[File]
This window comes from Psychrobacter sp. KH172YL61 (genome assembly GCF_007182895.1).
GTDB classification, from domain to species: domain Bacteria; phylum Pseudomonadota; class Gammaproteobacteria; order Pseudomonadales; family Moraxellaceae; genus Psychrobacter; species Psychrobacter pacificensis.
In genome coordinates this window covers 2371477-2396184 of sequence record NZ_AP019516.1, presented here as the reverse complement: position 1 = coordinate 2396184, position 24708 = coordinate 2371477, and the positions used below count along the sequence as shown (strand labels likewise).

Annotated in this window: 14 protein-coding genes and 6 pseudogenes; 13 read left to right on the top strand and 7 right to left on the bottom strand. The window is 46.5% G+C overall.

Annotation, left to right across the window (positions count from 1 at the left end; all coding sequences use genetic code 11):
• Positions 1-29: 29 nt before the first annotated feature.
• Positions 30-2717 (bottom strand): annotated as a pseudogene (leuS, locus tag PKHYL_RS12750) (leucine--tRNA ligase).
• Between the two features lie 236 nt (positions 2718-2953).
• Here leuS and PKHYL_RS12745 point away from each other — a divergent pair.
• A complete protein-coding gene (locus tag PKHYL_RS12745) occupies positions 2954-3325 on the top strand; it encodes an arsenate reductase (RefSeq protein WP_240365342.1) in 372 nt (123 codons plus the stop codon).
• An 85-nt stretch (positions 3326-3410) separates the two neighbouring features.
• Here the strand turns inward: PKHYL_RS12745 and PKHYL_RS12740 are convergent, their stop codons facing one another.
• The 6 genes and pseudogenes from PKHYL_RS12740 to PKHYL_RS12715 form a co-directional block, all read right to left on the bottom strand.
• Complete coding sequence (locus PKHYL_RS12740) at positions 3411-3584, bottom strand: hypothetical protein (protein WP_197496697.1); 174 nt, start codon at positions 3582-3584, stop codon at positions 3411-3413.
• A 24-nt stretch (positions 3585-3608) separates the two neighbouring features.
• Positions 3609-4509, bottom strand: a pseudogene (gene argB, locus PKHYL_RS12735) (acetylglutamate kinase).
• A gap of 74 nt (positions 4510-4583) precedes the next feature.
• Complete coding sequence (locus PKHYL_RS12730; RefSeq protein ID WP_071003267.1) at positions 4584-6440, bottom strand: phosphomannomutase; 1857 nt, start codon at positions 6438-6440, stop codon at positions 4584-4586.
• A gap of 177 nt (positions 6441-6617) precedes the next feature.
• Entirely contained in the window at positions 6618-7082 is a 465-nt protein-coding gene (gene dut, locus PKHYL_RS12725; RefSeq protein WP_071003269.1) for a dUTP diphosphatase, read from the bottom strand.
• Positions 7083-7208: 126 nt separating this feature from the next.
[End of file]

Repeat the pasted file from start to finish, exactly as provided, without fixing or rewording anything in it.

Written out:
This window comes from Psychrobacter sp. KH172YL61 (genome assembly GCF_007182895.1).
GTDB classification, from domain to species: domain Bacteria; phylum Pseudomonadota; class Gammaproteobacteria; order Pseudomonadales; family Moraxellaceae; genus Psychrobacter; species Psychrobacter pacificensis.
In genome coordinates this window covers 2371477-2396184 of sequence record NZ_AP019516.1, presented here as the reverse complement: position 1 = coordinate 2396184, position 24708 = coordinate 2371477, and the positions used below count along the sequence as shown (strand labels likewise).

Annotated in this window: 14 protein-coding genes and 6 pseudogenes; 13 read left to right on the top strand and 7 right to left on the bottom strand. The window is 46.5% G+C overall.

Annotation, left to right across the window (positions count from 1 at the left end; all coding sequences use genetic code 11):
• Positions 1-29: 29 nt before the first annotated feature.
• Positions 30-2717 (bottom strand): annotated as a pseudogene (leuS, locus tag PKHYL_RS12750) (leucine--tRNA ligase).
• Between the two features lie 236 nt (positions 2718-2953).
• Here leuS and PKHYL_RS12745 point away from each other — a divergent pair.
• A complete protein-coding gene (locus tag PKHYL_RS12745) occupies positions 2954-3325 on the top strand; it encodes an arsenate reductase (RefSeq protein WP_240365342.1) in 372 nt (123 codons plus the stop codon).
• An 85-nt stretch (positions 3326-3410) separates the two neighbouring features.
• Here the strand turns inward: PKHYL_RS12745 and PKHYL_RS12740 are convergent, their stop codons facing one another.
• The 6 genes and pseudogenes from PKHYL_RS12740 to PKHYL_RS12715 form a co-directional block, all read right to left on the bottom strand.
• Complete coding sequence (locus PKHYL_RS12740) at positions 3411-3584, bottom strand: hypothetical protein (protein WP_197496697.1); 174 nt, start codon at positions 3582-3584, stop codon at positions 3411-3413.
• A 24-nt stretch (positions 3585-3608) separates the two neighbouring features.
• Positions 3609-4509, bottom strand: a pseudogene (gene argB, locus PKHYL_RS12735) (acetylglutamate kinase).
• A gap of 74 nt (positions 4510-4583) precedes the next feature.
• Complete coding sequence (locus PKHYL_RS12730; RefSeq protein ID WP_071003267.1) at positions 4584-6440, bottom strand: phosphomannomutase; 1857 nt, start codon at positions 6438-6440, stop codon at positions 4584-4586.
• A gap of 177 nt (positions 6441-6617) precedes the next feature.
• Entirely contained in the window at positions 6618-7082 is a 465-nt protein-coding gene (gene dut, locus PKHYL_RS12725; RefSeq protein WP_071003269.1) for a dUTP diphosphatase, read from the bottom strand.
• Positions 7083-7208: 126 nt separating this feature from the next.